Are you ready for Christmas? This is a common question asked in recent weeks. More often than not the response carries panic as individuals realize how much they need to do to be ready. Shopping for and wrapping gifts, cards to be sent, parties to host and attend, travel arrangements, menu planning and food shopping. Church service is squeezed into the midst of the turmoil. Christmas Day arrives and young children exhibit the excitement of anticipation, followed by shouts of glee as gifts are unwrapped. For adults, however, stress may persist over family encounters, meal preparation or a day spent travelling among local relatives. By the arrival of January 2, life has returned to normal, as toys have lost the allure of newness, the ugly sweater has been returned and the “spirit of Christmas” disappears for another year.
A visit to Haiti last week did not demonstrate any such concerns for Christmas readiness. Shopping was the day to day challenge Haitians face. To describe a visit to the market at Haiti’s northern border with the Dominican Republic as chaos would be an understatement. The turmoil was not due to holiday shopping; it is a way of life. The cacophonies of sound from people and animals paired with pungent odors, as thousands of people crowded shoulder to shoulder among vendors. Wheelbarrows were stacked head-high and one was pushed with two full-sized mattresses. Some rode mopeds loaded with bags of produce or live chickens. People were pushed and shoved along narrow alleyways lined with vendors. The crowding was not due to Christmas preparation. It is a way of life, and is a stark reminder of the disparity between the United States and our neighbor only five hundred miles off of the Florida coast.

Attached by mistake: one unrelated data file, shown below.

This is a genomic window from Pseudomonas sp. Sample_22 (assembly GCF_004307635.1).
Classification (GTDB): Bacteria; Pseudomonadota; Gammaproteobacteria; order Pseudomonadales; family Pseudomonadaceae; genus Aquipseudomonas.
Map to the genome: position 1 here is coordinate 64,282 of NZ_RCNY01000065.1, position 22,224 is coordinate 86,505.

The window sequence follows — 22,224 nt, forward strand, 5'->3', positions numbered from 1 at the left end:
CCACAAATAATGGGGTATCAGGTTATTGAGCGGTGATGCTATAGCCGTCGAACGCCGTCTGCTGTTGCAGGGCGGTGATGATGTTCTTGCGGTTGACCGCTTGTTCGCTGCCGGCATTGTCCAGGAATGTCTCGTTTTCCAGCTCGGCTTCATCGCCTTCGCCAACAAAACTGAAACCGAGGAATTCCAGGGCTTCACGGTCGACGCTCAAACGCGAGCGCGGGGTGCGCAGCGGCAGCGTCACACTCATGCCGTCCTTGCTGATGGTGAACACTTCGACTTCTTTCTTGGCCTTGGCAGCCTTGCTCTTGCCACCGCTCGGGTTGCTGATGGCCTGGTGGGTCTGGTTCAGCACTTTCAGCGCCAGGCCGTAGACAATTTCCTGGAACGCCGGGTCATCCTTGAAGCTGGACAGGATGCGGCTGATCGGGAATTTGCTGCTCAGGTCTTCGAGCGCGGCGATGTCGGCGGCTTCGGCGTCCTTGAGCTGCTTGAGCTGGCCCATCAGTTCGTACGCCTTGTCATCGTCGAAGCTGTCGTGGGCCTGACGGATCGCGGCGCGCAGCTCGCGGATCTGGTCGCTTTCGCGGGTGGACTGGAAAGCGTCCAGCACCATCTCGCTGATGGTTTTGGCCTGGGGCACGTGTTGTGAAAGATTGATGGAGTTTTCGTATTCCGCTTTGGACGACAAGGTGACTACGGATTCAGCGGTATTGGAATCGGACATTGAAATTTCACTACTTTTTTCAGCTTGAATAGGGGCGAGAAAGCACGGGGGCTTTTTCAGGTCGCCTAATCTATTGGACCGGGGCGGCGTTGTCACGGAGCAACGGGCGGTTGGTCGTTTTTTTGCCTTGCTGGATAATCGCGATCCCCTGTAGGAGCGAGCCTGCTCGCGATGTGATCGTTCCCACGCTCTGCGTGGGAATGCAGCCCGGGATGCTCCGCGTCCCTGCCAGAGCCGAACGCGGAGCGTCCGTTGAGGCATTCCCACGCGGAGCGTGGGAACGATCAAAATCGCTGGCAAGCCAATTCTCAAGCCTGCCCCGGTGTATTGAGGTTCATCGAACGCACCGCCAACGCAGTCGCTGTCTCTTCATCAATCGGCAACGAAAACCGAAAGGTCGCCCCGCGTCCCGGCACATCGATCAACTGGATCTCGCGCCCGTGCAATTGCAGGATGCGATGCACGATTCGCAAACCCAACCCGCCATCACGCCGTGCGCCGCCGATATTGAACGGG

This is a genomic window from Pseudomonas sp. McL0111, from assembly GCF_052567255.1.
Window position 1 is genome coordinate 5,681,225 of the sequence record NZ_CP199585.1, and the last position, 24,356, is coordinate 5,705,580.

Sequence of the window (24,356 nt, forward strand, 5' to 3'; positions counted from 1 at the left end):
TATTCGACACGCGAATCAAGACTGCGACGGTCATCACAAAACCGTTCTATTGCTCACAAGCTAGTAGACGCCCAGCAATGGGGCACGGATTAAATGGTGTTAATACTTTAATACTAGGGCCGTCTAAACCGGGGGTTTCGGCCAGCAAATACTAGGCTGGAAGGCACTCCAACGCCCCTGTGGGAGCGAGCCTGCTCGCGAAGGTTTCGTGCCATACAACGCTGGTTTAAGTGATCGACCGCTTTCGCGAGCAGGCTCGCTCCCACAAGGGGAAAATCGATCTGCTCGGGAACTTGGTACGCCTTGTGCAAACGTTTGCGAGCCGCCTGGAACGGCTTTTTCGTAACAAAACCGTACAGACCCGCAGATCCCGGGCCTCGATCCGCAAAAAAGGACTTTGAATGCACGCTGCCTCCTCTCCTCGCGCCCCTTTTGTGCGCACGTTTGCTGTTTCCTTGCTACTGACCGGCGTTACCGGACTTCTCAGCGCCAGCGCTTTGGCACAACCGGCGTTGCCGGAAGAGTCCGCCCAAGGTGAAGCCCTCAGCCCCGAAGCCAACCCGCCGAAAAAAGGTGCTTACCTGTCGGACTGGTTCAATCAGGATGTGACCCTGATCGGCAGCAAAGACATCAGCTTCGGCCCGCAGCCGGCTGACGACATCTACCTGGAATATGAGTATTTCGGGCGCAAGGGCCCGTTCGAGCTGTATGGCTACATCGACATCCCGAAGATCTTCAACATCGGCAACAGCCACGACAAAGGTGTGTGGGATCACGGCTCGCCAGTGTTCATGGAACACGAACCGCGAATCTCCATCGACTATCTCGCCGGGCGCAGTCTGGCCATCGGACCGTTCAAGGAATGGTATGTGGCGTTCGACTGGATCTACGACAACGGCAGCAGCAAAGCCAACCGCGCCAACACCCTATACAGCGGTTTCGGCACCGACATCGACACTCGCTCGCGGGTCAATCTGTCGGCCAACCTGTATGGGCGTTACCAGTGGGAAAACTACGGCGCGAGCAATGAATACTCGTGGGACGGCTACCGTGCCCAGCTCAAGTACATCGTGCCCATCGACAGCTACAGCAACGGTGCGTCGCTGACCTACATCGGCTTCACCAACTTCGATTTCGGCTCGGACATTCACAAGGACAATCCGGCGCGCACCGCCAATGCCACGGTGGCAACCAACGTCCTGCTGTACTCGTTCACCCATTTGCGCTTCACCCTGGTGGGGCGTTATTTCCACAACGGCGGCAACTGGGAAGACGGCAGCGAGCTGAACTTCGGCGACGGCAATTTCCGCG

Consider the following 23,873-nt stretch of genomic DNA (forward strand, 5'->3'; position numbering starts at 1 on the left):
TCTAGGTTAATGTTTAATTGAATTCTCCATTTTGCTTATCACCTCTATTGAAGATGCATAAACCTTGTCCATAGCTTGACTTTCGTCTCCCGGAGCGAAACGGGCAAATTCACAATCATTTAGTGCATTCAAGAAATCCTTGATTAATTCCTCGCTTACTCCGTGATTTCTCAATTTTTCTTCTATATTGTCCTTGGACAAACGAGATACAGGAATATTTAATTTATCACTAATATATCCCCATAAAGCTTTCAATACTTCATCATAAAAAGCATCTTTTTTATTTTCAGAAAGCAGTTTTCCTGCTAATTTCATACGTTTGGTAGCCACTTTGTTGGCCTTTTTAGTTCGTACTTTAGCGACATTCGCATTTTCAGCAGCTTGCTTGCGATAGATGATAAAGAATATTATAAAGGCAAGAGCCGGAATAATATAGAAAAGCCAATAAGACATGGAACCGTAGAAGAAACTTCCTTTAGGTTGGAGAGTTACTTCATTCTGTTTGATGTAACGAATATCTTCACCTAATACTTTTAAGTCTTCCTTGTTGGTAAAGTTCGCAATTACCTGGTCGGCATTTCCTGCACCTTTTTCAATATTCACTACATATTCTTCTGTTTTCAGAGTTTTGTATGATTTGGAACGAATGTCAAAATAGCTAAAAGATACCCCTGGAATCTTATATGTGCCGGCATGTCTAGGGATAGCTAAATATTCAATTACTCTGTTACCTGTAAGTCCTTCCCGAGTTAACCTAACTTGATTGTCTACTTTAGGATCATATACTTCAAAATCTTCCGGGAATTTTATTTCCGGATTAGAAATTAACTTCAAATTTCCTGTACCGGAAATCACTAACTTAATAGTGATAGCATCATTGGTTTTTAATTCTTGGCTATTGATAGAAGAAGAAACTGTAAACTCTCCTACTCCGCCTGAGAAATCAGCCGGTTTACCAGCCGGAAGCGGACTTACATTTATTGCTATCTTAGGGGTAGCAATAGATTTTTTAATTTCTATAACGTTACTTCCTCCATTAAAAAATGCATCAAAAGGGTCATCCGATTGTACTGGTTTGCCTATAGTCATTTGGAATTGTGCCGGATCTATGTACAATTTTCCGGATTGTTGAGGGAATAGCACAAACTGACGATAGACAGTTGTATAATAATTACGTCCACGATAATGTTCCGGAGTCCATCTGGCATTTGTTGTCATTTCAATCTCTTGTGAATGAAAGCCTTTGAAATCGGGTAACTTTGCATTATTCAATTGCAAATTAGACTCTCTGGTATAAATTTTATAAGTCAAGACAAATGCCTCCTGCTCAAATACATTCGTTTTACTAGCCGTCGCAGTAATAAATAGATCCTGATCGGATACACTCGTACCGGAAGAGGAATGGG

How does a Haitian Christian prepare for the birth of our Savior? The disparity between cultures and economies is not necessarily a bad thing. Luxuries in the United States when taken for granted can result in a false sense of independence and control of our destiny. From the challenge to survive in Haiti, there emerges an acute awareness of the fragility of life and the need to help one another. I know families who have less than nothing yet take in abandoned or orphaned children. I have seen the children of an orphanage, assured of just one meal per day, share uneaten portions of that meal with street children, rather than save the scraps for themselves. A gift I received, while less significant from a survival standpoint, was equally as demonstrative of unselfishness.
I discovered only too late that the glue of my old running shoes had failed and the soles no longer attached to the shoe. Any guy knows that duct tape fixes all things, but after a day assisting with fence construction for the chicken coop, my shoe repair had failed. We arrived home after dark and had an early start the next day. There was no time to shop, nor was I optimistic size 14 shoes could be found.I resigned myself to daily repair efforts. Words could not express my humble surprise when a member of the Haitian ministry team came to the house early the next morning with a pair of high-tops, size 13.5. Her concern, unselfishness and resourcefulness brought me to tears.
So how does a Haitian Christian prepare for the birth of our Savior? Jesus said, “By this everyone will know that you are my disciples, if you love one another.” Enough said.